However, YouTube is now providing the means to do so directly on the platform. With Merchandise, YouTubers (based in the U.S.) will be able to customize 20 different items from Teespring. Last but not least is Premieres, which enables YouTubers to debut pre-recorded video as a live moment.

This means lots of viewers will be watching simultaneously, allowing creators to use Super Chat (and its tipping system) on traditional uploads for the first time.
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YouTubers Bring Home the Bacon

These are all solid ways for YouTubers to bring in extra revenue, and a much-needed shot in the arm for YouTube’s relationship with its partners. And for the rest of us, who merely watch YouTube videos, these should help us connect to the YouTubers we follow.

It should be noted that YouTube isn’t the only game in town, even though everyone is still using YouTube. However, if you have already tried some of the YouTube alternatives before returning to the fold, here are the monetization tactics used by the pros How to Make Money on YouTube: 6 Monetization Tactics Used by Pros How to Make Money on YouTube: 6 Monetization Tactics Used by Pros Thinking of starting a YouTube channel and want to know your monetization options? You’ve come to the right place.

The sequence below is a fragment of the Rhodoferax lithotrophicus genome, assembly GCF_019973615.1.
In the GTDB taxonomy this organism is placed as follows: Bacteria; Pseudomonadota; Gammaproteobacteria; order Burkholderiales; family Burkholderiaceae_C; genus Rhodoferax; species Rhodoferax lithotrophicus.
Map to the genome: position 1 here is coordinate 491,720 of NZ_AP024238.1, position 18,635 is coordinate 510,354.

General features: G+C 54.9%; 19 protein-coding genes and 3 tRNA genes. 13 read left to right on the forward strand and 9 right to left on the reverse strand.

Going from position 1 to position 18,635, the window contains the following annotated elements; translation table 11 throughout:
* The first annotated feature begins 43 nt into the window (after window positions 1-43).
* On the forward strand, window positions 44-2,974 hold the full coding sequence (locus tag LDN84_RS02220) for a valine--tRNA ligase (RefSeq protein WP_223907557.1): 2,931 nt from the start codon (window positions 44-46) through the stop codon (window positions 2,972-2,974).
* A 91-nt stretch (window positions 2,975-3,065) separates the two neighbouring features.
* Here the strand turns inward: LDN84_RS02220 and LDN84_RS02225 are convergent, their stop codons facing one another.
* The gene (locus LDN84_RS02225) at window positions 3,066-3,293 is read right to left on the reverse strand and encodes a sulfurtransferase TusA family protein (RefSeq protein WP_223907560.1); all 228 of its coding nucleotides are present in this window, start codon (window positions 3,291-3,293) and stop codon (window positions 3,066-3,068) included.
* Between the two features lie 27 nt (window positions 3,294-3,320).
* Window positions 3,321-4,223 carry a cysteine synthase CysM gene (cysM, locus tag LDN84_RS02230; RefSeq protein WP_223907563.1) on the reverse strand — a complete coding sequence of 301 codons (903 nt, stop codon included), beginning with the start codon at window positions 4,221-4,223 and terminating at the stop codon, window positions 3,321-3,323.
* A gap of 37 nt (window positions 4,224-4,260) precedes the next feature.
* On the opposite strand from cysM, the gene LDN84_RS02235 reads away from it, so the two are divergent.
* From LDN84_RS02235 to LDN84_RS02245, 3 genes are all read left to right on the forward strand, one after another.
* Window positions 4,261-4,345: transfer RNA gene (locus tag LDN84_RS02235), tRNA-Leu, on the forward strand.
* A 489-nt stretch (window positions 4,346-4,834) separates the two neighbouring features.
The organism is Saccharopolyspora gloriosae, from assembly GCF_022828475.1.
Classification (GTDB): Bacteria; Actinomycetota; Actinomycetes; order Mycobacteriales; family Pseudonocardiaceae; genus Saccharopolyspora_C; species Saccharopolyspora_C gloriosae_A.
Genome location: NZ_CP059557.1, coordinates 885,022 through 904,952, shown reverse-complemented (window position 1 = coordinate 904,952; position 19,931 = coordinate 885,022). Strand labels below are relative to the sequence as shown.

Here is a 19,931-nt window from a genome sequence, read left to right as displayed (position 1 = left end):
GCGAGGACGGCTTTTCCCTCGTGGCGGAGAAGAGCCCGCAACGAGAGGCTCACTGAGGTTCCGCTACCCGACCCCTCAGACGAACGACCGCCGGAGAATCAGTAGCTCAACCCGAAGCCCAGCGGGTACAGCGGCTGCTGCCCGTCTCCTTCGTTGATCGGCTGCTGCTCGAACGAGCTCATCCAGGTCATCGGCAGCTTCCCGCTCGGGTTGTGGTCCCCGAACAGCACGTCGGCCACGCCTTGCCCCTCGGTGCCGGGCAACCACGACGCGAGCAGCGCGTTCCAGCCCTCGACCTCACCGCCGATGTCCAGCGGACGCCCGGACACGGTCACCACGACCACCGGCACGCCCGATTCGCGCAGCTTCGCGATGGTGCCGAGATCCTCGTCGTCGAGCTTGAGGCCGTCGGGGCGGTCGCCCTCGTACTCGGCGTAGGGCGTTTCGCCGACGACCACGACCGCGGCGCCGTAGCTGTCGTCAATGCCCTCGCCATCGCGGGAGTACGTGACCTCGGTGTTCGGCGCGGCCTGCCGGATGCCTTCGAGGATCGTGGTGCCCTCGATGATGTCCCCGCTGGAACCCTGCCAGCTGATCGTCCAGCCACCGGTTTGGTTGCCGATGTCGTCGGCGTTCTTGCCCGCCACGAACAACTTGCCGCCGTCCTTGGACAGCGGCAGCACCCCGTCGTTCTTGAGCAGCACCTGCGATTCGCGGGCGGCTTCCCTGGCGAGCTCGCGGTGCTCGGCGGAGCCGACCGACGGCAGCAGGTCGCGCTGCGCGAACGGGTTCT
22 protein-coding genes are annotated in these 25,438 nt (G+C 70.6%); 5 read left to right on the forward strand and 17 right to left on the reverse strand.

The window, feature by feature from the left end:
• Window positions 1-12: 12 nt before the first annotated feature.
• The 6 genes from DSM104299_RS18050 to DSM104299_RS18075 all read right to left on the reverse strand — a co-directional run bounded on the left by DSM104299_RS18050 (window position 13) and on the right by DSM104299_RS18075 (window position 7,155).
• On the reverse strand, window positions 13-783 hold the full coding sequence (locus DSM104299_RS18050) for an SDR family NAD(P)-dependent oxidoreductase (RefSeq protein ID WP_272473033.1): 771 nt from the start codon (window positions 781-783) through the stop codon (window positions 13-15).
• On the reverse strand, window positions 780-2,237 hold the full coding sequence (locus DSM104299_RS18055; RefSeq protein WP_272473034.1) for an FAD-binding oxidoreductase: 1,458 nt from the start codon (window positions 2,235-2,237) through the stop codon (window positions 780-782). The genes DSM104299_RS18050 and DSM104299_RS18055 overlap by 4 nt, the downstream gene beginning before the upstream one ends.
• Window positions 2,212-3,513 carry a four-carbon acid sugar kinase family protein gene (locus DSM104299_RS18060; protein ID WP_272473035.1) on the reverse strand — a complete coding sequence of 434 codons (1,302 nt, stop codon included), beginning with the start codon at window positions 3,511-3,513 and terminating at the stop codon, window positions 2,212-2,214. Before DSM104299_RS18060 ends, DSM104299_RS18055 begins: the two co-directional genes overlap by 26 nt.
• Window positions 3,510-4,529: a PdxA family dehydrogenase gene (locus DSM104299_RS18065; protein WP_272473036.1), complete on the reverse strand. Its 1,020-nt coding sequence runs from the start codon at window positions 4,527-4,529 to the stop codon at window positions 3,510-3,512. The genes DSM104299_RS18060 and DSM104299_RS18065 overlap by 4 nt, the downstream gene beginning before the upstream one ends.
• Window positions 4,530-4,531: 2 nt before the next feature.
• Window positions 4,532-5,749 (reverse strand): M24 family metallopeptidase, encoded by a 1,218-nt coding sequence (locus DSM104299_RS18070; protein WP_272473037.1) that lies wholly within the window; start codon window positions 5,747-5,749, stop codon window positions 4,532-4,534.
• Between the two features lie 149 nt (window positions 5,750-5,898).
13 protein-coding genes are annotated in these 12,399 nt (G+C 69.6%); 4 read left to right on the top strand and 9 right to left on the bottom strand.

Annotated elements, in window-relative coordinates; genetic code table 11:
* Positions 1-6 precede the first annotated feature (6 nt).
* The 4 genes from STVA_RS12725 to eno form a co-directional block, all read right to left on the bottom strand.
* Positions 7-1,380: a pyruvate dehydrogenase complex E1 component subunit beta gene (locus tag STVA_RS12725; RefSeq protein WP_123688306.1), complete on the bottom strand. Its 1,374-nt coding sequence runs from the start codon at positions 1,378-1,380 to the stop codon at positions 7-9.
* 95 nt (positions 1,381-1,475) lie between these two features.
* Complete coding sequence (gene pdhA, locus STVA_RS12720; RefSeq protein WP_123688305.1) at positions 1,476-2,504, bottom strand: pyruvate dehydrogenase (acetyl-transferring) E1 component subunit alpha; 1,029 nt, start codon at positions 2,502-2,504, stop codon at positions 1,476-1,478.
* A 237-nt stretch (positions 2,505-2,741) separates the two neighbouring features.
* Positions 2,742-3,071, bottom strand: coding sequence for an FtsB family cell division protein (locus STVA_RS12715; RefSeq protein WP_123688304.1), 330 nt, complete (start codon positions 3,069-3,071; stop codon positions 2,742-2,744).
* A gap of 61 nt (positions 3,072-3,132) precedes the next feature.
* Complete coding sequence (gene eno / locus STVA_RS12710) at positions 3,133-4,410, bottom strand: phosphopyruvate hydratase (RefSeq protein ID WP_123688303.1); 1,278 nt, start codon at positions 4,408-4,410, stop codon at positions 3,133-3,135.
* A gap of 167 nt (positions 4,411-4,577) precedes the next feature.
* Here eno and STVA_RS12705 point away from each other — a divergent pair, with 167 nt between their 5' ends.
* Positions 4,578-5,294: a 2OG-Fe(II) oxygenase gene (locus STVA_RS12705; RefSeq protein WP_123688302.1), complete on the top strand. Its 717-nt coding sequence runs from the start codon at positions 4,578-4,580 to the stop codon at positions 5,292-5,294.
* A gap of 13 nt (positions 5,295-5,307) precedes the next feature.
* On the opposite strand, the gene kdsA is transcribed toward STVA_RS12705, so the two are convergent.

Here’s how to make money on YouTube. Read More .

Image Credit: Rego Korosi/Flickr


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How to Vlog with an iPhone + 4 Must Read Tips

If you are serious about vlogging, a dedicated vlogging camera is an incredibly useful investment for high-quality, stable video to impress your audience. But sometimes you just don’t have the time or resources to purchase a separate camera just for your vlog. Fortunately, your iPhone is probably always by your side, and smartphones can help you create a vlog.

We don’t exactly suggest using a smartphone for your videos if you have any other option, but today’s iPhone cameras and video settings are powerful enough to record usable footage in a pinch. Let’s talk about what you should focus on.